Food For Free’s director of operations, Ryan Lee, worked at Project Bread from 2007 to 2015. He found that for low-income families, food — as opposed to heating and electricity — often gets reduced.
“Parents skip meals so kids can eat. You start to find ways to stretch a meal, and oftentimes, a way to feed the families for less money is feeding them more starch, which is cheap,” said Lee.
Project Bread says that hunger escalated during the recession. It peaked in 2011, with 11.9 percent of state residents going hungry. That number has decreased, but remained 24 percent higher than what it was prior to the recession, with 9.7 percent of residents living with food insecurity. And the number of very food insecure residents has nearly doubled, increasing from 3 percent a decade ago to 5.4 percent in 2015.
Maria Infante, director of community outreach at Project Bread, said, “We’re hearing more and more often people who are completely new to the world of looking for food resources. They are previously middle class families or lower middle class and now all of sudden they are not able to have enough food and don’t even know where to start because that’s not something they have been exposed to.”
Founded in 1981, Food For Free donates to over 100 agencies, catering to the specific needs of clients.
“We are coming up with small solutions to help individuals, as opposed to systematic change,” said Lee. “We’re doing our part to do what we can.”
Every year, as part of Food For Free’s Field of Greens program, 50 volunteers harvest 4,000 to 8,000 pounds of vegetables at a quarter-acre farm in Lincoln. This program supplies nutritious produce to the Pine Street Inn in downtown Boston, where the ingredients get incorporated into meals for homeless men.
Then there is the Home Delivery Program, which serves about 100 people who cannot shop independently. Each month, these low-income clients receive about 35 pounds of groceries twice a month. Food For Free receives these groceries from places like the Greater Boston Food Bank, Whole Foods, and Boston Public Market.
Food For Free delivers food to Cambridge schools, which allows busy, low-income parents to pick up free groceries once a month at their child’s school.
The Cambridge Weekend Backpack Program sends food home with elementary and middle school children on Friday afternoons to sustain them for the weekend. And for Cambridge High School students, Food For Free had a different solution.
“The high schoolers just don’t have the same schedule, so what we decided was instead of that sort of passive way of getting food, there should be a more active way of getting food,” said Alanna Mallon, director of programs. Mallon helped start an on-site food pantry at the high school. The pantry opened April 1, 2016. Food For Free, along with other donors, bring fresh food to the school every Monday.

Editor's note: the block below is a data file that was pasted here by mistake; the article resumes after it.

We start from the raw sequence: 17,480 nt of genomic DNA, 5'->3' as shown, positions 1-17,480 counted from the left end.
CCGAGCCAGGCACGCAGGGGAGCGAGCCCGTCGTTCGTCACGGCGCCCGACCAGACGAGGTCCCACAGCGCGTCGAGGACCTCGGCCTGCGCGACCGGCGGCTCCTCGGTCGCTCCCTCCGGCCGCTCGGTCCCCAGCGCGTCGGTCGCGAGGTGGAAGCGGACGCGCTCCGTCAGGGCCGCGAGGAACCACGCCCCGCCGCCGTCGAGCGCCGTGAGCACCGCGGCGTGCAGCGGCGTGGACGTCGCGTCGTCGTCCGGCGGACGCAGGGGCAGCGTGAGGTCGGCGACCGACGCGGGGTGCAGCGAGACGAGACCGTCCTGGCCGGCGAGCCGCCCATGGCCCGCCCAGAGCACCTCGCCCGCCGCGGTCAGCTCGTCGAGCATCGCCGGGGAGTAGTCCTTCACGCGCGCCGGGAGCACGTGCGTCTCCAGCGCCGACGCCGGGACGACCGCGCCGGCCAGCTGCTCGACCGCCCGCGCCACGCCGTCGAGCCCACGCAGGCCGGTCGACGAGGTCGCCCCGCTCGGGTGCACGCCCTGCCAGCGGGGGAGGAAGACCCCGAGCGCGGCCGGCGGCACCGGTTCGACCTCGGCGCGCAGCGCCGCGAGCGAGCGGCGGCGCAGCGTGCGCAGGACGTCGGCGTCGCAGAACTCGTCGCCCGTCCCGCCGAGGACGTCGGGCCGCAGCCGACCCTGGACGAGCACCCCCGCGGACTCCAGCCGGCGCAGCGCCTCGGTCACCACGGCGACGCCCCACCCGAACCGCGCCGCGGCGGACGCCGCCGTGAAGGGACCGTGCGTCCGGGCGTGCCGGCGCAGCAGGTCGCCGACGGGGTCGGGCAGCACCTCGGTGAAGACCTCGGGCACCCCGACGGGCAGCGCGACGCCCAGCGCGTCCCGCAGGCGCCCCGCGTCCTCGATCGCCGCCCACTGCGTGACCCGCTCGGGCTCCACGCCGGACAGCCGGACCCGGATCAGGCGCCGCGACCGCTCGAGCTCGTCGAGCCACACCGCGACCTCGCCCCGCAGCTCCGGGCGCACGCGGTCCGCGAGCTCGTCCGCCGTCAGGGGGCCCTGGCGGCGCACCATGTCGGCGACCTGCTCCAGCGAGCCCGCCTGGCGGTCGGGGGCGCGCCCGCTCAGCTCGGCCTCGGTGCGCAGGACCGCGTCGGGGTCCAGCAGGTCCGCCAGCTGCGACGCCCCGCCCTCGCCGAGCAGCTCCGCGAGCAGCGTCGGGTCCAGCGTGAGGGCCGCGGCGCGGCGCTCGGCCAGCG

At Cambridge Community College, Food For Free offers similar support. The Rev. Cheng Imm Tan is the community manager for student support at Cambridge College, where she says 40 percent of students, who are an average age of 35, make $25,000 or less.
“It became clear that food insecurity is an issue to deal with for our population given the income level,” Tan said.
About a year ago, Tan collaborated with Food For Free to create several food events such as Coffee Hour, offering fruit cups, yogurts, salads, sandwiches, and pastries, and Healthy Body, Healthy Mind, which involves a 40-minute lecture about healthy eating and then a free produce market in the last 20 minutes. About 80 to 100 students attend these monthly events.
“I think people just really feel very supported and excited.” said Tan. “I like doing it because I always get really great feedback from students about how they feel.”
Food for Free also has a Family Meals program which caters to clients who face a barrier in the kitchen, whether they are disabled, elderly, or do not have access to a stove or oven. Like frozen TV dinners, these meals are already prepared and just need to be microwaved.
Just walk through the side entrance of the Christ Church Cambridge, up the two flights of stairs, and follow the clanking and banging sounds. That’s where Fiona Crimmins, program director of family meals, and Amy Starzec, program coordinator, work with volunteers to put these meals together.
Wearing a Fat Tire Ale cap, blue hygienic gloves, and an olive-colored apron, Crimmins walks into the kitchen carrying a large cardboard box. This is one of several boxes of surplus food that Harvard University has donated to Food For Free. Today’s morning delivery has an assortment of frozen foods: rice, potatoes, chicken, corn, string beans, peas, haddock, and turkey paninis.